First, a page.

Danger Signals As Nigeria, India, Pakistan, Others Top World Bank Debtors’ List

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Low-income Countries’ Debt Rises To $860bn In 2020- World Bank report

Nigeria’s rising debt profile became more worrisome as the country has found itself in the top half of the World Bank’s top 10 International Development Association (IDA) borrowers’ list.

The World Bank Fiscal Year 2021 audited financial statements, known as the IDA financial statement, showed that Nigeria was rated fifth on the list with $11.7bn IDA debt stock as of June 30, 2021.

More worrisome, the newly released World Bank Fiscal Year 2022 audited financial statements for IDA showed that Nigeria has now moved to the fourth position on the list, with $13bn IDA debt stock as of June 30, 2022.

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This shows that Nigeria accumulated about $1.3bn in IDA debt within a fiscal year, with the country taking over the fourth top debtor position from Vietnam.

This debt is different from the outstanding loan of $486m from the World Bank’s International Bank for Reconstruction and Development.

The top five countries on the list slightly reduced their IDA debt stock except for Nigeria.

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India, which is still the first on the list reduced its IDA debt stock from $22bn in the previous fiscal year to $19.7bn, followed by Bangladesh from $18.1bn to $18bn.

It is followed by Pakistan which cut its debt from $16.4bn to $15.8bn, and lastly, Vietnam, which went down the list to the fifth position, from $14.1bn to $12.9bn.

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Nigeria has the highest IDA debt in Africa, as the top three IDA borrowers (India, Bangladesh and Pakistan) are from Asia. The World Bank disclosed recently that Nigeria’s debt, which may be considered sustainable for now, is vulnerable and costly.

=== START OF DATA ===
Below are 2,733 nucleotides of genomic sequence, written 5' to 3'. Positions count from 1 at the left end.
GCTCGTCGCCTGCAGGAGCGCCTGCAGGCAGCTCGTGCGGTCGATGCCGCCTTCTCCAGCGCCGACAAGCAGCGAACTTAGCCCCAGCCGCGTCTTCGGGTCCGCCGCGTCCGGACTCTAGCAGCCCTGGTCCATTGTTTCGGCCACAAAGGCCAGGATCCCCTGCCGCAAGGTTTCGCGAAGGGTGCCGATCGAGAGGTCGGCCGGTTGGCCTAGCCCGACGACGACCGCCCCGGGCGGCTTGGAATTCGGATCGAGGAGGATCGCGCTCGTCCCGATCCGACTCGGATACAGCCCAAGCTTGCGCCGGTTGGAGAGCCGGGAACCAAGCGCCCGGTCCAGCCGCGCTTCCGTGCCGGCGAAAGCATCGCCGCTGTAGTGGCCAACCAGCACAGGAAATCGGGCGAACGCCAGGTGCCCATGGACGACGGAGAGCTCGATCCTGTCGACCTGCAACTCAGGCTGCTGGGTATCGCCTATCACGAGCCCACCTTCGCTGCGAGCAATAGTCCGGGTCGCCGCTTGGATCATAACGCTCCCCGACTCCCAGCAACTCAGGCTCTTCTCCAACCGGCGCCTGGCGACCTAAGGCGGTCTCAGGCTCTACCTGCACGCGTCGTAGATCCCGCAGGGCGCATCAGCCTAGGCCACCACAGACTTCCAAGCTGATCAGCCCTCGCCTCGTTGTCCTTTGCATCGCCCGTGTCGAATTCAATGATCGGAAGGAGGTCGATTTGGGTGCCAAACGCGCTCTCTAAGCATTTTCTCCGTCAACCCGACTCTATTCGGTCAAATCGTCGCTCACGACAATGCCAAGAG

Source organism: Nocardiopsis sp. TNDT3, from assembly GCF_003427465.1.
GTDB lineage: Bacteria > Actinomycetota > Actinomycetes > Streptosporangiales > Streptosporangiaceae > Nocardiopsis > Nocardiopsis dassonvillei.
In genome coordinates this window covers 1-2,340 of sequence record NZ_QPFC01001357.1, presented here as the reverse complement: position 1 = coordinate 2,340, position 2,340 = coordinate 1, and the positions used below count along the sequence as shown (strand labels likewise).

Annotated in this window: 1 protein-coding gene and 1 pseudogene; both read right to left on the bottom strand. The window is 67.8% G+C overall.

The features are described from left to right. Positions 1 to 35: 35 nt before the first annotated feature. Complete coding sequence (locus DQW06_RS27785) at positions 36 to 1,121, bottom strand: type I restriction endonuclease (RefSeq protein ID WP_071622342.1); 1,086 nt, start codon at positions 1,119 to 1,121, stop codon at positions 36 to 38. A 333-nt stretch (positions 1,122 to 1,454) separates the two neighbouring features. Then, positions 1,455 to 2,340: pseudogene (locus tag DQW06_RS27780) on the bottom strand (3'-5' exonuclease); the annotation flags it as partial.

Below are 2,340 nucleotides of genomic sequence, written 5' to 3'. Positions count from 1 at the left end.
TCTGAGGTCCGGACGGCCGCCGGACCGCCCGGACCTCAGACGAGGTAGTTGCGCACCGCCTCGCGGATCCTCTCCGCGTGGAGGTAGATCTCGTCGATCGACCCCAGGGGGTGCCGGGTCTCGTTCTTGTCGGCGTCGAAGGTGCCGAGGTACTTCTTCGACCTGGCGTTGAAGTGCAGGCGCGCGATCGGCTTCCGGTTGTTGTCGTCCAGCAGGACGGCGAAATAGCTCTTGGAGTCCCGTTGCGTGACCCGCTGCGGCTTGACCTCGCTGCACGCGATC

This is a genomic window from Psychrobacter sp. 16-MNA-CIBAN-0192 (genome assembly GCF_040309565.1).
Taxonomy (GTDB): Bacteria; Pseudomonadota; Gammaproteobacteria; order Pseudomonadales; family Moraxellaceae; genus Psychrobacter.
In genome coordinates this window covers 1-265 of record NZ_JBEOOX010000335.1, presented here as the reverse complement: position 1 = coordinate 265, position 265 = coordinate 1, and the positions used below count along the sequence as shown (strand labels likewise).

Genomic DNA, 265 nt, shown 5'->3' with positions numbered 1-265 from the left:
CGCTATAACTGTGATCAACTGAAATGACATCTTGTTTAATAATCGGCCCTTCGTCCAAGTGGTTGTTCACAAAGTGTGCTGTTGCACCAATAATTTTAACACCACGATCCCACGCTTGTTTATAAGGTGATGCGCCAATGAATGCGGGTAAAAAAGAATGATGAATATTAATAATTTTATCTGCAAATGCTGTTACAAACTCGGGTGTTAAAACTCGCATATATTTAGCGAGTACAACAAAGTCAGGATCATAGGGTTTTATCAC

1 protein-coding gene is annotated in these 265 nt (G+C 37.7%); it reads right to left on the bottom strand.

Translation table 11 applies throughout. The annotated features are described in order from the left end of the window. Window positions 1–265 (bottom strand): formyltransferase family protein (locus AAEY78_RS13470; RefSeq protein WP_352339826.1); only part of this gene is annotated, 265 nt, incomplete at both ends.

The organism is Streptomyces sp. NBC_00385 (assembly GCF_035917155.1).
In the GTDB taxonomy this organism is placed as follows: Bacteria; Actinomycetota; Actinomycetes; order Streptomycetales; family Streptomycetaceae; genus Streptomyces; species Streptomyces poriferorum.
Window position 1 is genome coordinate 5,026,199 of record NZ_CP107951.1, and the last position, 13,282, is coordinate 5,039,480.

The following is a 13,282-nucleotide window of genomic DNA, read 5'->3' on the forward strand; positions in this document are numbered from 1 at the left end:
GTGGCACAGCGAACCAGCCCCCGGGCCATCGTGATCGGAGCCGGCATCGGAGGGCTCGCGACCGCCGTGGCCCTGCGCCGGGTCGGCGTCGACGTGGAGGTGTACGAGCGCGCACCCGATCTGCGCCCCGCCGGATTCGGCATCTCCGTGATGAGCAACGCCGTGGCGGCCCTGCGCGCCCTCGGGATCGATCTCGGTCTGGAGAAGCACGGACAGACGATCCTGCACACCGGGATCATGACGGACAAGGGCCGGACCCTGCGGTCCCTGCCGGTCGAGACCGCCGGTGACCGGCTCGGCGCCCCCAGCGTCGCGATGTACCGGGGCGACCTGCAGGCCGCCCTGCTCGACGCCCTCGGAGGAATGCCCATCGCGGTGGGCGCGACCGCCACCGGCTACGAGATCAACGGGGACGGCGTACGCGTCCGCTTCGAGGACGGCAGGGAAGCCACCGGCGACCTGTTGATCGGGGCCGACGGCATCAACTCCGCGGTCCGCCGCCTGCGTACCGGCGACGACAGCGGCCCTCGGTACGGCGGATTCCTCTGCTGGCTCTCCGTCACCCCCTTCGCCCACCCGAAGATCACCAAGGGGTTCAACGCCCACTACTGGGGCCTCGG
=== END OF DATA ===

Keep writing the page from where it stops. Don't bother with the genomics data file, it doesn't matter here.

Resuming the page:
The bank said, “Nigeria’s debt remains sustainable, albeit vulnerable and costly, especially due to large and growing financing from the Central Bank of Nigeria.”

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However, the Washington-based global financial institution added that the country’s debt was also at risk of becoming unsustainable in the event of macro-fiscal shocks.

The bank further expressed concerns over the nation’s cost of debt servicing, which according to it, disrupted public investments and critical service delivery spending.

It would be recalled that economists have also raised concerns over the rising debt profile of the Federal Government.

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It would also be recalled that Nigeria’s debt servicing surpasses revenue by N310bn after the FG released a 4-month fiscal report.

The cost of servicing debt surpassed the federal government’s retained revenue by N310 billion in the first four months of 2022. The federal government said this in its 2022 fiscal performance report for four months released on Thursday

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The Fiscal Policy Partner and Africa Tax Leader of PwC, Mr Taiwo Oyedele, had at different fora raised alarm about the country’s rising debt profile while agreeing with the World Bank on the high cost of debt servicing.

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